Joint Tickets: One Vote for President and Vice President
General election ballots, which are regulated by state election laws and authorities, offer voters joint candidacies for President and Vice President for each political party or other groups. Thus, voters cast a single vote for electors pledged to the joint ticket of the party they represent. They cannot effectively vote for a president from one party and a vice president from another unless their state provides for write-in votes.
General Election Day
Elections for all federal elected officials are held on the Tuesday after the first Monday in November in even-numbered years and presidential elections are held in every year divisible by four. Congress selected this day in 1845; previously, states held elections on different days between September and November, a practice that sometimes led to multiple voting across state lines and other fraudulent practices. By tradition, November was chosen because the harvest was in and farmers were able to take the time needed to vote. Tuesday was selected because it gave a full day’s travel between Sunday, which was widely observed as a strict day of rest, and Election Day. Travel was also easier throughout the north during November, before winter had set in.
The Electors Convene
The 12th Amendment requires electors to meet “in their respective states…” This provision was intended to deter manipulation of the election by having the state electoral colleges meet simultaneously, but keeping them separate. Congress sets the date on which the electors meet, currently the first Monday after the second Wednesday in December. The electors almost always meet in the state capital, usually in the capitol building or state house itself. They vote “by ballot” separately for President and Vice President (at least one of the candidates must be from another state). The results are then endorsed, and copies are sent to the Vice President (in his capacity as President of the Senate); the secretary of state of their state; the Archivist of the United States; and the judge of the federal district court of the district in which the electors met. Having performed their constitutional duty, the electors adjourn, and the Electoral College ceases to exist until the next presidential election.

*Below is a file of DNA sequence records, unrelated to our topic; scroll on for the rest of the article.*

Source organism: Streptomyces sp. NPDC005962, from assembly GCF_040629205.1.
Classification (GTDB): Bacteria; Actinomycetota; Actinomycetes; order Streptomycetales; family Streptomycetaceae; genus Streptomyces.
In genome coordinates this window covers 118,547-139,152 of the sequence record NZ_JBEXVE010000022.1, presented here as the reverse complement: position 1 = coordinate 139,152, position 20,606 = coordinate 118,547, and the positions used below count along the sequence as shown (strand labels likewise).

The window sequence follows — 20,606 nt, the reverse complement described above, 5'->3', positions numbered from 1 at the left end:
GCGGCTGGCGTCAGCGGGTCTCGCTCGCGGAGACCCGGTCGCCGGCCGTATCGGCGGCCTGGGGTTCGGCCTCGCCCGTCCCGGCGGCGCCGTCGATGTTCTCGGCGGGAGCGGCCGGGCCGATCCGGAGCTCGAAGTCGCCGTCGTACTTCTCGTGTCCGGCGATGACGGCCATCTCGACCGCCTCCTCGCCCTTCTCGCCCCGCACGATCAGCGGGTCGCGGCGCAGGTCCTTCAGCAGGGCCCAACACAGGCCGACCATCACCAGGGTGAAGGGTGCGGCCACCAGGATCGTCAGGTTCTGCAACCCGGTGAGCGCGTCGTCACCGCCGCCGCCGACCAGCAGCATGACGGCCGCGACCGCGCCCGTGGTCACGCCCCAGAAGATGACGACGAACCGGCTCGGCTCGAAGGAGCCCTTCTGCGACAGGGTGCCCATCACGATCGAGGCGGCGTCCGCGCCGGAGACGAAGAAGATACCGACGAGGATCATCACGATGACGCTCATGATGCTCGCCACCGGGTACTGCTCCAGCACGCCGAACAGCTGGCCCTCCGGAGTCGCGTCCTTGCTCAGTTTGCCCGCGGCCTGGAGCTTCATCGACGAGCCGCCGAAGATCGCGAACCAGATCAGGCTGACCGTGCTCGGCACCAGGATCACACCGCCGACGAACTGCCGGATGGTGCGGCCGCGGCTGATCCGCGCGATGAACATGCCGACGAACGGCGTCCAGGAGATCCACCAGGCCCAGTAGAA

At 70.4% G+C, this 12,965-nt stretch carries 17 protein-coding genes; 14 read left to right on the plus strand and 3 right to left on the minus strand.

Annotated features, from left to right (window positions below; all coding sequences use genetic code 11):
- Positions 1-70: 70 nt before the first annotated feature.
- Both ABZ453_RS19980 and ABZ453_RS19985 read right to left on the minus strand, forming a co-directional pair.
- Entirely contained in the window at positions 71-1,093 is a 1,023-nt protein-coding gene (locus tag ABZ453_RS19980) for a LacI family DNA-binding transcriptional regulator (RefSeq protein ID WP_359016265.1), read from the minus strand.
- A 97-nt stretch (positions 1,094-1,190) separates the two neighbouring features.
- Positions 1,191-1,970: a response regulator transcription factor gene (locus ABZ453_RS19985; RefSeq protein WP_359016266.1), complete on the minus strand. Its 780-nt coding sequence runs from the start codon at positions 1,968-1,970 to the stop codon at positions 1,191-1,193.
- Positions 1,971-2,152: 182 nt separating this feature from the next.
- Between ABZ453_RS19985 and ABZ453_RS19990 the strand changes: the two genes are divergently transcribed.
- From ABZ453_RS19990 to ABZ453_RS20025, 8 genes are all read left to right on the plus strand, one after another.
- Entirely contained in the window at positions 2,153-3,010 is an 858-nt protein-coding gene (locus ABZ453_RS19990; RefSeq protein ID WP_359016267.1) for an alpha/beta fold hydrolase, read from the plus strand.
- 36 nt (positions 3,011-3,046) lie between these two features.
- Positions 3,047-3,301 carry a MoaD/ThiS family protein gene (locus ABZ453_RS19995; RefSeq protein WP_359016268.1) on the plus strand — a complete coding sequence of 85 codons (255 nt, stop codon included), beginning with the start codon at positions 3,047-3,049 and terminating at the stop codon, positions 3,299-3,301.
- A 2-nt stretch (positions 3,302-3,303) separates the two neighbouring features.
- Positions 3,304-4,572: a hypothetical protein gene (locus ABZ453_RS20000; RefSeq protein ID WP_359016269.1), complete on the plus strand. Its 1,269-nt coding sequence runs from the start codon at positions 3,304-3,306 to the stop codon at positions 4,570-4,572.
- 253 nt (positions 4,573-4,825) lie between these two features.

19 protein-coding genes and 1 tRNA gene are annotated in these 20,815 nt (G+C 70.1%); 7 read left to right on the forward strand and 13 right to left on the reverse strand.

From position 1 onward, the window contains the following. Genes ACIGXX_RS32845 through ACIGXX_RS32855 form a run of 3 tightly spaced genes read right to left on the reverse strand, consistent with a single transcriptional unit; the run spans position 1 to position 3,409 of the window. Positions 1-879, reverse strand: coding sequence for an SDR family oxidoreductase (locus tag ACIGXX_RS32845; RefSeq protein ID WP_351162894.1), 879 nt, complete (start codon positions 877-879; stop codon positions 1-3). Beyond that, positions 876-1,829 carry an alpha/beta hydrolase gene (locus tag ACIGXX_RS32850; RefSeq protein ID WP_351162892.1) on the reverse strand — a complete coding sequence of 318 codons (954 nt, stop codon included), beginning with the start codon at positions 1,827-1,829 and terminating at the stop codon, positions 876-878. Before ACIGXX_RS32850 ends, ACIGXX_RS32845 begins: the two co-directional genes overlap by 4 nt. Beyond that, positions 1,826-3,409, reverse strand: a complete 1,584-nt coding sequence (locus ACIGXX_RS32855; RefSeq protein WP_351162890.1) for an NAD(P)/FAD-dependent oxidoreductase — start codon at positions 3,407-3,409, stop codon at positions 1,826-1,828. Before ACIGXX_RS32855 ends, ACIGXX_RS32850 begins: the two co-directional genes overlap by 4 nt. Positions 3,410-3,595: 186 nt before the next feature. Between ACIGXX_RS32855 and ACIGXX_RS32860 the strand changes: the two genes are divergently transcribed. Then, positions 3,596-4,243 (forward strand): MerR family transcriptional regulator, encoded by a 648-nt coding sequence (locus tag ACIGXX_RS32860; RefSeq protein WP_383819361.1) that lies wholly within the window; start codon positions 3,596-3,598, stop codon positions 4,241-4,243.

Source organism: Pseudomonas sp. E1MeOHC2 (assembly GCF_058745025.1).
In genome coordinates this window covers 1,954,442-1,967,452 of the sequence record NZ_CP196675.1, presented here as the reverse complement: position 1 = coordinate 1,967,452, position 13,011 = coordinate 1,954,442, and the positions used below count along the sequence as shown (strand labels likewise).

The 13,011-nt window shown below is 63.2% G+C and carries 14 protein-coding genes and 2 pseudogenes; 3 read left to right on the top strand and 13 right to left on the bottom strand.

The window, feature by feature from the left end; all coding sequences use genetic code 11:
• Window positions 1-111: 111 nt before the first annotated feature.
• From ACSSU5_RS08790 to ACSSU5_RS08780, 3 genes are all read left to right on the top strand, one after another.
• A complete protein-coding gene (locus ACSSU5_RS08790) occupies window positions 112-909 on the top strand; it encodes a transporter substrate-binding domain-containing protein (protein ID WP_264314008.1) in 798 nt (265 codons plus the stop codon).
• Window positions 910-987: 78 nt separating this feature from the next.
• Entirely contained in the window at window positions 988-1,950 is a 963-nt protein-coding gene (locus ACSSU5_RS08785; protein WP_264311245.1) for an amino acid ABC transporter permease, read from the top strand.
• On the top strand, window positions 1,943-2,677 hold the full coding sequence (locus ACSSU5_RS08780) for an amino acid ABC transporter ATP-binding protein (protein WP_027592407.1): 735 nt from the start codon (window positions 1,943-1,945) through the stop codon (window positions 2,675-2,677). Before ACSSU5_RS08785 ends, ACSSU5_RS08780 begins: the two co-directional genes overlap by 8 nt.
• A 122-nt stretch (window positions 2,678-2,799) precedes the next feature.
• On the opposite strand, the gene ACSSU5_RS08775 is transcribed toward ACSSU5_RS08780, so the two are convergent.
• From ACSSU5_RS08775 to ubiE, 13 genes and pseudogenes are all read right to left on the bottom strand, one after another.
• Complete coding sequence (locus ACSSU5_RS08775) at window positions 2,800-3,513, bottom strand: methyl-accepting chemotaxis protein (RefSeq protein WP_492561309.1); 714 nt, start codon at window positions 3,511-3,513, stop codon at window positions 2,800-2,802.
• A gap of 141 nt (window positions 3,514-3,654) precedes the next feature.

Congress Counts and Certifies the Vote
The final step in the presidential election process (aside from the presidential inaugural on January 20) is the counting and certification of the electoral votes by Congress. The House of Representatives and Senate meet in joint session in the House chamber on January 6 of the year following the presidential election at 1:00 pm. The Vice President, who presides in his capacity as President of the Senate, opens the electoral vote certificates from each state in alphabetical order. He then passes the certificates to four tellers (vote counters), two appointed by each house, who announce the results. The votes are then counted and the results are announced by the Vice President. The candidate who receives a majority of electoral votes (currently 270 of 538) is declared the winner by the Vice President, an action that constitutes “a sufficient declaration of the persons, if any, elected President and Vice President of the States.”